These Ebony Leaf Smoking Papers Are a Smooth Model for Modern Cannabis
The Canadian pre-roll company introducing a new, old smoking paper and a new way of partnering with foreign suppliers.
There comes a point in every smoking journey where one looks into alternative smoking papers. Some have a flavored paper phase while others explore the variety of shapes and lengths beyond Zig Zags in that classic, tobacco-rolling realm. RAW ‘unbleached’ papers were becoming a thing as I entered the stoner community, and remain a standard in most smoke shops. I was into Elements rice papers for a while, because of its lack of fibrous, paper flavor, but Elements were notorious for burning unevenly and the slippery texture made them tricky on a windy day. Most forays into better papers end there, leading us back to whatever pack is lying nearby the next sesh.
Herbal Goods Co., however, took things a step further with their ebony leaf papers. In fact, they took several.
The day cannabis was federally legalized in Canada, Vancouver-based founders and life partners Oscar Bonilla, Jr. and Jess Freeman knew they wanted to be a part of it. But the seed of Herbal Goods Co. was planted five years prior, during a trip to India to learn Hindi in 2013.
“Over our three months there, we noticed all the locals smoking tobacco in what looked like tiny little cigarettes,” recalls Freeman. “We were intrigued and had to try them for ourselves. We couldn’t believe how smooth they pulled, and so began the brainchild of HGC.”
That brainchild grew into the Herbal Goods Co. pre-roll: a cone made of ebony leaf and assembled with a cotton string tie and a corn husk crutch. No glue to hold the paper together. No processed materials. Just sundried leaves grown and harvested in a particular region in India, by local partners who’ve done this for generations.
“Oscar’s family has been in the cannabis world for a number of years, growing coffee and cannabis in the jungles of El Salvador on the Finca where his mother was raised,” says Freeman. “My other business (Naked Sage Jewellery) has taken me to India for a number of years, so between my experience working in India, along with Oscar’s international supply chain knowledge, we knew we would be able to directly partner with a manufacturer of traditional Indian cigarettes.”
The couple knew they wanted to produce some kind of special, all-natural, luxury pre-roll, “akin to an aged bottle of Scotch you’d share with family and friends.” They explored a few other leaf varieties, but nothing compared to the smooth, even burn of the ebony leaf they’d tried in 2013. If you’ve ever smoked a joint in your life, you know the benefit of a slow burn. It gives you time to catch your breath and enjoy the high without wasting half the joint between inhales, and less flower is burned into thin air as it’s passed around a smoking circle. Ebony leaves have a consistency somewhere between traditional rolling papers and a traditional blunt wrap, with more thickness but none of the tobacco or newspaper-flavored harshness. They don’t even need a sales pitch—these are very popular rolling materials in other countries. The Canadian/US markets are just late to the party.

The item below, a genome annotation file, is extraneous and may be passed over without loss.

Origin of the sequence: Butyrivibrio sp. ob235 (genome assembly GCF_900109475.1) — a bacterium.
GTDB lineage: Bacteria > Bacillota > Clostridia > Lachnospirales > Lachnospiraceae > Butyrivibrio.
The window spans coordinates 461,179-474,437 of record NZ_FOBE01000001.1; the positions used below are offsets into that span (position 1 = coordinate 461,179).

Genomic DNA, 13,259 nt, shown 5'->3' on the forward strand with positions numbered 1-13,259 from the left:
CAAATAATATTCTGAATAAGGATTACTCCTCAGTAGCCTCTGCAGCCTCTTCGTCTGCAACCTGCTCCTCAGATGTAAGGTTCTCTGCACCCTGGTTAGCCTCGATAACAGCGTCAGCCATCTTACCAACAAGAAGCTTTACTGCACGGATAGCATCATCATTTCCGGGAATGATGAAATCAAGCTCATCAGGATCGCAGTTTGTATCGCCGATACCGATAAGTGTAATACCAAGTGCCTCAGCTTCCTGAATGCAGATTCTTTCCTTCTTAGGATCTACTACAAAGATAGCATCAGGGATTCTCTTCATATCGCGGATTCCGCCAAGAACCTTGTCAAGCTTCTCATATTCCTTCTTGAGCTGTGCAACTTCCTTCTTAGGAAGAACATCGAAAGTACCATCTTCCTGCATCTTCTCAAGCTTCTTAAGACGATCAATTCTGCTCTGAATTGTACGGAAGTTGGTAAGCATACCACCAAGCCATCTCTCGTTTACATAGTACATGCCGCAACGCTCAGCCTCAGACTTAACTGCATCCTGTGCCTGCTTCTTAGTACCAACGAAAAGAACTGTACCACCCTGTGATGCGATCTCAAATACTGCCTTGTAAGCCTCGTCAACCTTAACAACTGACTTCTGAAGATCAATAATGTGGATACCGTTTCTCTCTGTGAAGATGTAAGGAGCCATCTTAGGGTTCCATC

“We actually have a team of dedicated cigarette rollers in India that work exclusively for HGC. It’s something we’re very proud of,” details Freeman. “Through working with our Indian partner we’ve been able to set up a local cottage industry in a rural part of India where there are very few opportunities, especially for women. By doing this, our 85% female team of master rollers are able to stay in their villages, have families, and make a living.”
Although inspired by rolling customs from abroad, HGC’s pre-rolls serve as an exciting, new twist on the classic method of smoking as Westerners know it. As much as the vape and edible markets grow—and despite the attention to those spaces—flower remains the dominant category in the cannabis business, and there remains a lot of space for brands to get creative with flower-centric smoking rituals. Glass and vaping devices can get as intricately complex and impressive as they like—there’s still a special place for rolling one up, solo or with friends. This flower girl hopes there always will be.